·

· properly remembering events Explain. What might this suggest about the power of memory

· In what ways might Venita Blackburn’s “Halloween” be considered a coming-of-age story Do multiple characters embody that theme, or just the narrator What events or circumstances lead to this new awareness of the often harsh realities of life Explain.

Read

the following stories below and use the attached powerpoint to complete the

attached paper

·

ZZ Packer’s “Gideon”

·

Neil Gaiman’s “How to Talk to Girls at Parties”

·

Venita Blackburn’s “Halloween”

In microsoft word please complete the following reflection

reflect on

your experience reading ZZ Packer’s “Gideon,” “How to Talk to Girls at

Parties,” and Venita Blackburn’s “Halloween.” Answer the following in your response:

·

Which of the stories did you find to be most enjoyable to read What about the

text stood out to you

as a reader

·

Which of the three stories did you find to be most challenging to read Why Did

you have any concerns while completing the Reading Comprehension

assignment for these stories Explain.

·

·

Though one of the shorter stories that we read for this week,

ZZ Packer’s

“Gideon” the characterization in this story is rich and complex. What does

Gideon’s reaction to the false

positive pregnancy test reveal about his true

character How does this differ from the version of himself that he presents to

the world Wh

y do you think the narrator pretends that the test is positive

Explain.

·

·

In “How to Talk to Girls at Parties,” science fiction writer Neil Gaiman is once

again introducing potentially fantastic elements to the story. However, as this

is an event from the na

rrator’s past that happened thirty years ago, we have a

potentially unreliable narrator. Based on your reading, do you think that the

young women were actually aliens Or do you think the narrator is not

·

·

properly remembering events Explain. What might th

is suggest about the

power of memory

·

In what ways might Venita Blackburn’s “Halloween” be considered a coming

of

age story Do multiple characters embody that theme, or just the narrator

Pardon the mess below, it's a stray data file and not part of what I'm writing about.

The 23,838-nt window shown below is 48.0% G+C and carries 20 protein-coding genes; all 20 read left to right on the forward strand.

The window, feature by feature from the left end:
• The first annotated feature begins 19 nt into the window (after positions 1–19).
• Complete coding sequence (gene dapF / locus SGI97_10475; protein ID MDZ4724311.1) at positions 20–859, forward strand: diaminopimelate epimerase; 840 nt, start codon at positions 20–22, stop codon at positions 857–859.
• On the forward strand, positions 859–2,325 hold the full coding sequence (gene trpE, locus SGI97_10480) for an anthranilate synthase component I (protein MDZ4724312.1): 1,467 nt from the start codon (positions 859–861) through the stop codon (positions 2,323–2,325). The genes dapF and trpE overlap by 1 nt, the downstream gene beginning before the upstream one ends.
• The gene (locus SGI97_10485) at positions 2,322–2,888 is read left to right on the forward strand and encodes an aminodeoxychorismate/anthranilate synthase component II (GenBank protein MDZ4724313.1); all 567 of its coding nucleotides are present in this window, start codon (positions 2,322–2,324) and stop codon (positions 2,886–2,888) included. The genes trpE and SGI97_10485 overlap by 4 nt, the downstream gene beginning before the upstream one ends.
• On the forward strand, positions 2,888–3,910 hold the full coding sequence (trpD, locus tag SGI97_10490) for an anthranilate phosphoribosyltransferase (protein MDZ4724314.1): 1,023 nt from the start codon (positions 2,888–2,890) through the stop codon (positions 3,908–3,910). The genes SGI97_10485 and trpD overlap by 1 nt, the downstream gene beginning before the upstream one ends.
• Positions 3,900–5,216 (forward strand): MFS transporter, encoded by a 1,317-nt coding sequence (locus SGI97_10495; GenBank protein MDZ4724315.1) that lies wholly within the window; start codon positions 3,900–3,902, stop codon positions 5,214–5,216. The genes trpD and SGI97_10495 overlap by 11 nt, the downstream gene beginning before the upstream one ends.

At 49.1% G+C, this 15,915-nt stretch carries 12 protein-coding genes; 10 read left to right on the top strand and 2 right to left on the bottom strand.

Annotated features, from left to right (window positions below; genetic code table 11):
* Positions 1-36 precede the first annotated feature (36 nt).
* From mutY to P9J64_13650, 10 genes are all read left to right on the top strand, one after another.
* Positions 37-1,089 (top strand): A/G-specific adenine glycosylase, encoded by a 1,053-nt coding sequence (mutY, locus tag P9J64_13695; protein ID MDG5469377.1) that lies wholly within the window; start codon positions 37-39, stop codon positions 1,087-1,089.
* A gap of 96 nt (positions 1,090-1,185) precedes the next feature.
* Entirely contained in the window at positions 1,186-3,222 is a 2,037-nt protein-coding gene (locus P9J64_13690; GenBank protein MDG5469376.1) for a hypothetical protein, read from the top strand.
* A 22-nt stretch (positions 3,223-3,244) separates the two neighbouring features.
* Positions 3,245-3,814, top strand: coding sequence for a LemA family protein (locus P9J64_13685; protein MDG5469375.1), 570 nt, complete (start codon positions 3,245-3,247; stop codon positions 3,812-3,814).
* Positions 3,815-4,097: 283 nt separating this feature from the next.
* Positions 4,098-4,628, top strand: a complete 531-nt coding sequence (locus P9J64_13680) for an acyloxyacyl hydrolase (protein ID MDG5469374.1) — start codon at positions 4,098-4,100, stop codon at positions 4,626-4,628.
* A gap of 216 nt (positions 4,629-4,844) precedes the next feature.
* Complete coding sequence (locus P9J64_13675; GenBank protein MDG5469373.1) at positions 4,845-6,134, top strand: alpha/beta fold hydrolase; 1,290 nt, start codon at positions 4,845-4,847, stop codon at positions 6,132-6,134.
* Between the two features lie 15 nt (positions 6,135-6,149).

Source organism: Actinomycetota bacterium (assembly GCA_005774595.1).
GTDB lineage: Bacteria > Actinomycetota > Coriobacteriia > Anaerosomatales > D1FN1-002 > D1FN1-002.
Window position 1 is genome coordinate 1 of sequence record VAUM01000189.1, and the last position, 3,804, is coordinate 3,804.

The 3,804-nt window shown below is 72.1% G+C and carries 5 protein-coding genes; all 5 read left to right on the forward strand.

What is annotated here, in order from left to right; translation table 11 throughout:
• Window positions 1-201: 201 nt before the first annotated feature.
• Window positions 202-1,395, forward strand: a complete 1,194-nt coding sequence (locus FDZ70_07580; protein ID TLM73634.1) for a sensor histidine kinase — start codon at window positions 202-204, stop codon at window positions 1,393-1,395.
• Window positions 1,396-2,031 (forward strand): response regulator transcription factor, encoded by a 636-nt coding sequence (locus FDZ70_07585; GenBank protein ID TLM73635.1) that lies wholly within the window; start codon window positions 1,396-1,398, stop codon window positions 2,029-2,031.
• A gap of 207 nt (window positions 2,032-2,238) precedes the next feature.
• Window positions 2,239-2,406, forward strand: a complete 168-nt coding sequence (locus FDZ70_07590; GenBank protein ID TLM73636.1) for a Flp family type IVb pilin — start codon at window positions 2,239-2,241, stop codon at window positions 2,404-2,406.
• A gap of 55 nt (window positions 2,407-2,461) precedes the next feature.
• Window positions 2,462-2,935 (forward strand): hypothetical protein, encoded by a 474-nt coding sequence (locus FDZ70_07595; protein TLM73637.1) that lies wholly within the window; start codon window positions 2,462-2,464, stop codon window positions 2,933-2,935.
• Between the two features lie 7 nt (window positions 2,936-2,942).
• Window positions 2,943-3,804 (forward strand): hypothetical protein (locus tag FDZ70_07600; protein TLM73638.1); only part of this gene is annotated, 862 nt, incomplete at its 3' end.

What events or circumstances lead to this new awareness of the often h

arsh

realities of life Explain.

Read the following stories below and use the attached powerpoint to complete the

attached paper

? ZZ Packer’s “Gideon”

? Neil Gaiman’s “How to Talk to Girls at Parties”

? Venita Blackburn’s “Halloween”

In microsoft word please complete the following reflection

reflect on your experience reading ZZ Packer’s “Gideon,” “How to Talk to Girls at

Parties,” and Venita Blackburn’s “Halloween.” Answer the following in your response:

? Which of the stories did you find to be most enjoyable to read What about the

text stood out to you as a reader

? Which of the three stories did you find to be most challenging to read Why Did

you have any concerns while completing the Reading Comprehension

assignment for these stories Explain.

?

? Though one of the shorter stories that we read for this week, ZZ Packer’s

“Gideon” the characterization in this story is rich and complex. What does

Gideon’s reaction to the false-positive pregnancy test reveal about his true

character How does this differ from the version of himself that he presents to

the world Why do you think the narrator pretends that the test is positive

Explain.

?

? In “How to Talk to Girls at Parties,” science fiction writer Neil Gaiman is once

again introducing potentially fantastic elements to the story. However, as this

is an event from the narrator’s past that happened thirty years ago, we have a

potentially unreliable narrator. Based on your reading, do you think that the

young women were actually aliens Or do you think the narrator is not

?

? properly remembering events Explain. What might this suggest about the

power of memory

? In what ways might Venita Blackburn’s “Halloween” be considered a coming-

of-age story Do multiple characters embody that theme, or just the narrator

What events or circumstances lead to this new awareness of the often harsh

realities of life Explain.